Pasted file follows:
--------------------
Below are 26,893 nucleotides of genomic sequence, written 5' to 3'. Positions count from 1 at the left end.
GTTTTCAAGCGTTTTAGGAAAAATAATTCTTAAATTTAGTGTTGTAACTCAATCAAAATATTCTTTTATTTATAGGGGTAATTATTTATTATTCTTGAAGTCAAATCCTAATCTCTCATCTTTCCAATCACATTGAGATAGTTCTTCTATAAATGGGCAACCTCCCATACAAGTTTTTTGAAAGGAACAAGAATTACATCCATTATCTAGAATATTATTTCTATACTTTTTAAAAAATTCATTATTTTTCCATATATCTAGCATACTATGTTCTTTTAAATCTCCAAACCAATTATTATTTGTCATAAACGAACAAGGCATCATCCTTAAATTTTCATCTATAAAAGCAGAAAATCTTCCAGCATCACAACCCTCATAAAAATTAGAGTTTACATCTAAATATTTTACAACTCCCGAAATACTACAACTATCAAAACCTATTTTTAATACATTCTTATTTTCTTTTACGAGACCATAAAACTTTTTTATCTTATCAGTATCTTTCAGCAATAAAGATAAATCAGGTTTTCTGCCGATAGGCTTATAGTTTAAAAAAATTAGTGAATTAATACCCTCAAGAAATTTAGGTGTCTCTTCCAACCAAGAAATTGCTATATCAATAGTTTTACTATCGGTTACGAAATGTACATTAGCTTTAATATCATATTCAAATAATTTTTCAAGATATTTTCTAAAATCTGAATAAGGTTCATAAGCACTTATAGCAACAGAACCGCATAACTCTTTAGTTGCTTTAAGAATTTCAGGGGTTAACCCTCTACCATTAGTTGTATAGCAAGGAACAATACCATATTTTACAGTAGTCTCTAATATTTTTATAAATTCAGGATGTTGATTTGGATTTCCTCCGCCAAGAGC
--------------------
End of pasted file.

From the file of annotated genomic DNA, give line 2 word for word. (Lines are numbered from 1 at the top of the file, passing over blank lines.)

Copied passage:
GTTTTCAAGCGTTTTAGGAAAAATAATTCTTAAATTTAGTGTTGTAACTCAATCAAAATATTCTTTTATTTATAGGGGTAATTATTTATTATTCTTGAAGTCAAATCCTAATCTCTCATCTTTCCAATCACATTGAGATAGTTCTTCTATAAATGGGCAACCTCCCATACAAGTTTTTTGAAAGGAACAAGAATTACATCCATTATCTAGAATATTATTTCTATACTTTTTAAAAAATTCATTATTTTTCCATATATCTAGCATACTATGTTCTTTTAAATCTCCAAACCAATTATTATTTGTCATAAACGAACAAGGCATCATCCTTAAATTTTCATCTATAAAAGCAGAAAATCTTCCAGCATCACAACCCTCATAAAAATTAGAGTTTACATCTAAATATTTTACAACTCCCGAAATACTACAACTATCAAAACCTATTTTTAATACATTCTTATTTTCTTTTACGAGACCATAAAACTTTTTTATCTTATCAGTATCTTTCAGCAATAAAGATAAATCAGGTTTTCTGCCGATAGGCTTATAGTTTAAAAAAATTAGTGAATTAATACCCTCAAGAAATTTAGGTGTCTCTTCCAACCAAGAAATTGCTATATCAATAGTTTTACTATCGGTTACGAAATGTACATTAGCTTTAATATCATATTCAAATAATTTTTCAAGATATTTTCTAAAATCTGAATAAGGTTCATAAGCACTTATAGCAACAGAACCGCATAACTCTTTAGTTGCTTTAAGAATTTCAGGGGTTAACCCTCTACCATTAGTTGTATAGCAAGGAACAATACCATATTTTACAGTAGTCTCTAATATTTTTATAAATTCAGGATGTTGATTTGGATTTCCTCCGCCAAGAGC